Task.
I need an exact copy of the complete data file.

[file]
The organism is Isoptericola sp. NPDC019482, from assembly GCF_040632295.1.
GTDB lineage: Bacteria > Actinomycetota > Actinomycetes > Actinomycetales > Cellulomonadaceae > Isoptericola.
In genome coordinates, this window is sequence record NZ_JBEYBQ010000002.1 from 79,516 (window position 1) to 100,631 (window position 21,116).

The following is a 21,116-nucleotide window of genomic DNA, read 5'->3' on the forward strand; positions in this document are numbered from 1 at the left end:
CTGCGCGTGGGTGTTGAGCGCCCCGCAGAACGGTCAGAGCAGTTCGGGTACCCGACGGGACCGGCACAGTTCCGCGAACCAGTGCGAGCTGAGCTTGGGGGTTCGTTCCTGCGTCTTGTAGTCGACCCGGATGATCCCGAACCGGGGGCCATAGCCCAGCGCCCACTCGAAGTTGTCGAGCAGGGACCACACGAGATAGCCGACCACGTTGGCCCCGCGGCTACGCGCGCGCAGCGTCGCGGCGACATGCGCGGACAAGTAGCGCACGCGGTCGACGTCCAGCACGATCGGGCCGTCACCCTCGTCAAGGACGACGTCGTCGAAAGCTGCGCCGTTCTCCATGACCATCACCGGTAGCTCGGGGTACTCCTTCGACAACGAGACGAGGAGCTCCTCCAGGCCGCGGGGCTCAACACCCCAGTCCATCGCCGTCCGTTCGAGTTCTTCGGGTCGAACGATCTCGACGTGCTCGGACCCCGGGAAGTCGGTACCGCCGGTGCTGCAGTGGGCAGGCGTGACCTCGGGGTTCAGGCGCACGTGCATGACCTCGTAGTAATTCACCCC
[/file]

The organism is Isoptericola sp. NPDC019482, from assembly GCF_040632295.1.
GTDB lineage: Bacteria > Actinomycetota > Actinomycetes > Actinomycetales > Cellulomonadaceae > Isoptericola.
In genome coordinates, this window is sequence record NZ_JBEYBQ010000002.1 from 79,516 (window position 1) to 100,631 (window position 21,116).

The following is a 21,116-nucleotide window of genomic DNA, read 5'->3' on the forward strand; positions in this document are numbered from 1 at the left end:
CTGCGCGTGGGTGTTGAGCGCCCCGCAGAACGGTCAGAGCAGTTCGGGTACCCGACGGGACCGGCACAGTTCCGCGAACCAGTGCGAGCTGAGCTTGGGGGTTCGTTCCTGCGTCTTGTAGTCGACCCGGATGATCCCGAACCGGGGGCCATAGCCCAGCGCCCACTCGAAGTTGTCGAGCAGGGACCACACGAGATAGCCGACCACGTTGGCCCCGCGGCTACGCGCGCGCAGCGTCGCGGCGACATGCGCGGACAAGTAGCGCACGCGGTCGACGTCCAGCACGATCGGGCCGTCACCCTCGTCAAGGACGACGTCGTCGAAAGCTGCGCCGTTCTCCATGACCATCACCGGTAGCTCGGGGTACTCCTTCGACAACGAGACGAGGAGCTCCTCCAGGCCGCGGGGCTCAACACCCCAGTCCATCGCCGTCCGTTCGAGTTCTTCGGGTCGAACGATCTCGACGTGCTCGGACCCCGGGAAGTCGGTACCGCCGGTGCTGCAGTGGGCAGGCGTGACCTCGGGGTTCAGGCGCACGTGCATGACCTCGTAGTAATTCACCCC